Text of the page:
Rajesh Khale at work

Khale, who remembers a time when people wanted only Mahajan for their films, credited the late master for most of the technical knowledge he possesses. "He always taught us never to be overconfident but to be sure of what you are doing, believe your eye, and have your basics very solid," he said. "And if you have any doubt, go through it again, don’t just take it for granted."

Khale also said Mahajan taught him never to compromise on lighting; "even if you have to, it should have an artistic look and the basic balance should not be spoilt. This is a very important lesson in cinematography."

He considers Mahajan a pathbreaker. "He brought in a new lighting system," he said. "For instance, sometimes there would be 200 lights on his sets. I remember he once called his lightman and said one of the 200 lights wasn’t working. When the lightman checked, that was exactly so. He had such strong eyes. But although there were a lot of lights, his work was simple."

Mahajan continued working with Benegal even after he got his big break with Mrinal Sen's Bhuvan Shome (1969). "He became Mrinal’s regular cameraman," said Benegal. "I never used him to shoot any of my features because at that time Govind [Nihalani] had already started with me. He remained my cameraman for a very long time; until quite recently. Only in my last 3-4 films Govind didn’t shoot because he himself became a director. But Mahajan would occasionally do a documentary for me."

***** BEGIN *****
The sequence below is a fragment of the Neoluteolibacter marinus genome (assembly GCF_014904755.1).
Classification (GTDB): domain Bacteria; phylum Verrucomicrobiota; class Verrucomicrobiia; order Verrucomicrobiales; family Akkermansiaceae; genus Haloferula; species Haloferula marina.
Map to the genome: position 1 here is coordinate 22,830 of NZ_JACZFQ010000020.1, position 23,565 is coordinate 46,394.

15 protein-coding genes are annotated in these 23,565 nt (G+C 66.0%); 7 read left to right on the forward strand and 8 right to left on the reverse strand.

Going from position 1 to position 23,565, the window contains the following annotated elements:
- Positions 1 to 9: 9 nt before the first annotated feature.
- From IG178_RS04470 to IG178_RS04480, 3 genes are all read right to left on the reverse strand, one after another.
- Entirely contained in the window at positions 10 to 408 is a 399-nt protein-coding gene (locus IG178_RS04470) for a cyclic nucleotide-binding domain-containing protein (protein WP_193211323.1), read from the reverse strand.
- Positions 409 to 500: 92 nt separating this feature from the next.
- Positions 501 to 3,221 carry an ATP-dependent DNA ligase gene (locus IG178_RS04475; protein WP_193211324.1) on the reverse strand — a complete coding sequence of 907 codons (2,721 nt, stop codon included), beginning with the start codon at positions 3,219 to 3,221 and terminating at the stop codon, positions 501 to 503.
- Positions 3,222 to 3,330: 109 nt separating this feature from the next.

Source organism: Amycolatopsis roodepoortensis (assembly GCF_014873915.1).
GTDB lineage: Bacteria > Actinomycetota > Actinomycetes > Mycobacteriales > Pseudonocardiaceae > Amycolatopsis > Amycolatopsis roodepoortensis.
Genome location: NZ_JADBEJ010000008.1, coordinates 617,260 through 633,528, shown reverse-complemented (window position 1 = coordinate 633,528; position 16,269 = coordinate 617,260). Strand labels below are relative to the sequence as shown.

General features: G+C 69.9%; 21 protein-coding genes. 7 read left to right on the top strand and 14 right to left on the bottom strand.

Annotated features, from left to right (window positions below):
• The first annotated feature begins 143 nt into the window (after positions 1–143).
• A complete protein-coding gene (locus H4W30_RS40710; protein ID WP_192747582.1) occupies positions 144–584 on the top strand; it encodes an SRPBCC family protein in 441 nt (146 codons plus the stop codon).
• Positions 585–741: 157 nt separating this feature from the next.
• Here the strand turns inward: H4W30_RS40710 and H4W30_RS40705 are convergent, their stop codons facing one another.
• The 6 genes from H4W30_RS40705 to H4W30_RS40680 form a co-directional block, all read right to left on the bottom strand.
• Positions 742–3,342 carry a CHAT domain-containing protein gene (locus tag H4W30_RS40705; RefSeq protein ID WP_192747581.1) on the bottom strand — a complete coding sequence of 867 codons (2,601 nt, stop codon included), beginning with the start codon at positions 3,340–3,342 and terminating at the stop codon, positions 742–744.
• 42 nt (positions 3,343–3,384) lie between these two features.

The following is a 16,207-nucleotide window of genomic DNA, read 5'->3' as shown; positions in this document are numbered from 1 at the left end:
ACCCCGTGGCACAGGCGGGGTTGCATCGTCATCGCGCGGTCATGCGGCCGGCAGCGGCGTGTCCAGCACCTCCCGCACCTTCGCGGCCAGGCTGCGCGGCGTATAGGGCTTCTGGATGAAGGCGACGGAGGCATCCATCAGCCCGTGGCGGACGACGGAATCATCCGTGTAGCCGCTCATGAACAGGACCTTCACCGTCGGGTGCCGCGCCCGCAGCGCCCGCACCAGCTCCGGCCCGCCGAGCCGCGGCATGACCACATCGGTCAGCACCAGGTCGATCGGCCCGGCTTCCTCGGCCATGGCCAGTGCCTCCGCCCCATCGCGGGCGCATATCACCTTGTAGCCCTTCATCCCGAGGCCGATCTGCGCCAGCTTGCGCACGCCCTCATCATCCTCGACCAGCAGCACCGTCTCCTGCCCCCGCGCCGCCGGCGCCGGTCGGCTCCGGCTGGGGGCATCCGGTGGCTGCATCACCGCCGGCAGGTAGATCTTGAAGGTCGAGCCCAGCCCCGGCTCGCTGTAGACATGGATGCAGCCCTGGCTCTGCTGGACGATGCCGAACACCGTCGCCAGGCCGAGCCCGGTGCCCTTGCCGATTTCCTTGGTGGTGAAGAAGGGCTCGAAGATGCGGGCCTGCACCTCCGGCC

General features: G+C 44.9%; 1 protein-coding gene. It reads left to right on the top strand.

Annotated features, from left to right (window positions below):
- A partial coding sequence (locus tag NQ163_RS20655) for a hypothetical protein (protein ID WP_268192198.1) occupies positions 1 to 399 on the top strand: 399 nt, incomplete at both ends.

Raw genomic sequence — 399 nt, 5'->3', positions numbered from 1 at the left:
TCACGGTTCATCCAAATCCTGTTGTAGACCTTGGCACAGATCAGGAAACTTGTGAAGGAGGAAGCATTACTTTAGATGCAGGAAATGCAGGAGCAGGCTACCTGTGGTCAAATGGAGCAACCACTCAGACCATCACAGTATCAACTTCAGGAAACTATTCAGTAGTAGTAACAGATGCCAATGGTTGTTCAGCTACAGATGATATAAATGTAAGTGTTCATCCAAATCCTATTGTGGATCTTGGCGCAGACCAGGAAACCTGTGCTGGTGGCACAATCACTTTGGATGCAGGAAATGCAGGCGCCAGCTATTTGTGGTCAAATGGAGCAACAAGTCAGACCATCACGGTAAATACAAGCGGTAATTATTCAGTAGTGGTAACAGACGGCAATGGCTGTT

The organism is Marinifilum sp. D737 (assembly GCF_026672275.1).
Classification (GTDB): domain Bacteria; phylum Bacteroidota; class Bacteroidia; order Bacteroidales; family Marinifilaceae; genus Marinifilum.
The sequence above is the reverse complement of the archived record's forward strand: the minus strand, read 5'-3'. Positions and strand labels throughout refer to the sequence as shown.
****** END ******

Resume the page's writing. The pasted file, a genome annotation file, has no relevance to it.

However, the cinematographer's later years were tough. "He was addicted to alcohol," said Benegal. "Sometimes his hands used to shake. Then judgemental problems came in the way. He found it very difficult to give up alcohol. That thing eventually took his life. But his work at his best was really equal to everybody; to the best cameraman."

Khale believes Subhash Ghai's Saudagar (1991) is among Mahajan's best works. "There were some top-notch actors in the film," he said, referring to Dilip Kumar and Raaj Kumar. "There was no scope for wasting time. Only someone like KK could pull this subject off at that level. He had a command over everyone. Nobody used to take him for granted. Whatever he used to say [about camerawork and lighting] was the last word."

Khale also remembers him as an excellent human being, "a gem of a person" who would always ensure that his assistants and lightmen were paid on time. "He had this habit of calling us puttar [son, in Punjabi]," he recalled. "We never had to ask for our money. As we were his assistants, we too received respect. There were some cameramen later who were only concerned about themselves. But he wasn’t like that." Khale added that payment problems are rare now because the film industry works at a more professional level today.

Fame and success sat lightly on Mahajan who did not mind if any of his assistants found work with others. "He was very simple and used to wear a simple kurta," Khale said. "Someone who didn’t know him would never realise that he was such a big personality. He never had this ego that I am KK. He used to sit with us, assistants and lightmen, and share his knowledge rather than sitting with the artistes. And he never felt his assistants should stay only with him. If someone got an opportunity elsewhere, he was happy to see them grow."